Tobacco is a very inelastic product, which means that it can increase in price without having a significant effect on demand. Price increases have been primarily used to offset the decline in volume seen by tobacco companies (about a 3% decline a year). The inelastic nature of tobacco has enabled the tax hikes to have a minimal effect on tobacco earnings as well.

Dividends and stock buybacks

Tobacco is generally a very high-margin product as it is relatively cheap to produce and sells at a high premium. The table below shows the profitability of our four tobacco majors based off of the most recent financial reports.

<table> <tbody> <tr> <td><strong>Company</strong></td> <td><strong>Altria</strong></td> <td><strong>Lorillard</strong></td> <td><strong>Reynolds American</strong></td> <td><strong>Philip Morris International</strong></td> </tr> <tr> <td><strong>Gross Margin</strong></td> <td>40.96%</td> <td>38.54%</td> <td><strong>51.28%</strong></td> <td>27.08%</td> </tr> <tr> <td><strong>Operating Margin</strong></td> <td>28.12%</td> <td>30.67%</td> <td><strong>31.68%</strong></td> <td>17.75%</td> </tr> <tr> <td><strong>Pretax Margin</strong></td> <td>27.57%</td> <td>28.39%</td> <td><strong>28.51%</strong></td> <td>16.62%</td> </tr> <tr> <td><strong>Net Profit Margin</strong></td> <td>17.85%</td> <td>18.04%</td> <td><strong>18.29%</strong></td> <td>11.73%</td> </tr> </tbody> </table>

These types of profits enable tobacco companies to grow their dividends at consistent rates above inflation. The lowest growth percentage of the four companies is Philip Morris (shown in the table at the top, and it is no slouch at over 12%). The massive amounts of cash these companies produce ensures that the dividend hikes will keep on coming. The immense margins of tobacco products also allow tobacco companies to buyback massive amounts of shares from the market. This cycle of cash flow has helped the earnings per share of tobacco majors grow every year in the face of declines in cigarette sales volumes.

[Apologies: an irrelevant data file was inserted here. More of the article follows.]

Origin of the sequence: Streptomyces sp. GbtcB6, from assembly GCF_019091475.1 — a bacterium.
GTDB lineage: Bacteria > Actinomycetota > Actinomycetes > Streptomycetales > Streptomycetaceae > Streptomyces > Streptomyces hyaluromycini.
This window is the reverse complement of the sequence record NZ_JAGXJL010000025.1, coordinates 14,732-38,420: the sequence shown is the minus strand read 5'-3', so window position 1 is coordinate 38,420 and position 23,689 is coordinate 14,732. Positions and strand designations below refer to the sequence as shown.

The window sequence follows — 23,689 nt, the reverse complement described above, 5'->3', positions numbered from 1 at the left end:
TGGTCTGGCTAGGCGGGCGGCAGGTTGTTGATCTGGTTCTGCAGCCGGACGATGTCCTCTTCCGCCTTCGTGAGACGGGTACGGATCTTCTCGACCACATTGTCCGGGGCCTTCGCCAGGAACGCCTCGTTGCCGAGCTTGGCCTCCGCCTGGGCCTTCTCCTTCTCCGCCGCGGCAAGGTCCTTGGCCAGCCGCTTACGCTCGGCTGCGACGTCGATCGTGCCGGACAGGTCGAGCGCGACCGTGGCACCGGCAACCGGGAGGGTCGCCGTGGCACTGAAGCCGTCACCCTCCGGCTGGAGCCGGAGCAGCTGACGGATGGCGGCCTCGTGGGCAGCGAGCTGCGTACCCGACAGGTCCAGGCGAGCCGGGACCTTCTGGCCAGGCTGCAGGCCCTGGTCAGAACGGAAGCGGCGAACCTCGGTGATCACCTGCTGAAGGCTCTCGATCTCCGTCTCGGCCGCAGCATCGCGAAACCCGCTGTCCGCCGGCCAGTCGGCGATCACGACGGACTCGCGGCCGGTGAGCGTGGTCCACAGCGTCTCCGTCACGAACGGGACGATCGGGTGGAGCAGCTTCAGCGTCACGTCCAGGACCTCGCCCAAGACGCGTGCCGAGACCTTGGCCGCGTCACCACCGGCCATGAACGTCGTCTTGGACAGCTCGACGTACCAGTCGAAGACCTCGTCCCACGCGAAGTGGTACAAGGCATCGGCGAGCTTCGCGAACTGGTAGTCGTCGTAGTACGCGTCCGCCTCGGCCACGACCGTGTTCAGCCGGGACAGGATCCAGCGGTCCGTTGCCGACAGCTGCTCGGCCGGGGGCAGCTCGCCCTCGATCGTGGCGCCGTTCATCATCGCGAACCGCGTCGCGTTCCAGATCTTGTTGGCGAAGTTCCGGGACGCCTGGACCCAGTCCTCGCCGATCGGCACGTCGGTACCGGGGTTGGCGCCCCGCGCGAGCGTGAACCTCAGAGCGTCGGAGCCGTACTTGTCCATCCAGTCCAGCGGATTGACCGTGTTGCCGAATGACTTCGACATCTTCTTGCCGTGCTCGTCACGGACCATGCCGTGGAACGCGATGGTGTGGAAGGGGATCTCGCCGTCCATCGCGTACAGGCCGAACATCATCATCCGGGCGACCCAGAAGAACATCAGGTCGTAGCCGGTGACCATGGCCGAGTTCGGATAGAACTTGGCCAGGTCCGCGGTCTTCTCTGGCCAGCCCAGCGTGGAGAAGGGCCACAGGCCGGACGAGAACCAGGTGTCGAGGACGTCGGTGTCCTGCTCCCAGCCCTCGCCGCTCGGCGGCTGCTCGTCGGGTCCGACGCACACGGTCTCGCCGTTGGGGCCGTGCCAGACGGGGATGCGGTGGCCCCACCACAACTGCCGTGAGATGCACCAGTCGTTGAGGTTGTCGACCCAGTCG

Now that we have investigated the business model of these companies, let us take a look at them one at a time to check out whether they deserve a spot in your portfolio.

 Best of breed brand power

Altria is the domestic maker of Marlboro cigarettes, the number-one cigarette brand in the world. Altria has raised its dividend to shareholders annually the last 44 years running. Over the last 10 years, the dividend has grown at 11.4%! Its leading brand Marlboro has about a 43% market share of cigarette consumption in the US. The company has bought back $3.6 billion in stock over the last four years, and it's planning to buyback another $300 million of stock by the end of this year.

This will help drive earnings per share growth. To drive revenue growth moving forward, the company is looking to expand its smokeless tobacco and wine lines. Altria is also in the beginning phases of experimenting with its first electronic cigarette line. Given these moves to spur growth, combined with the company's aggressive share-buyback programs, Altria should be able to continue to provide returns inline with past performance in the near- to medium-term future.

Domestic up and comer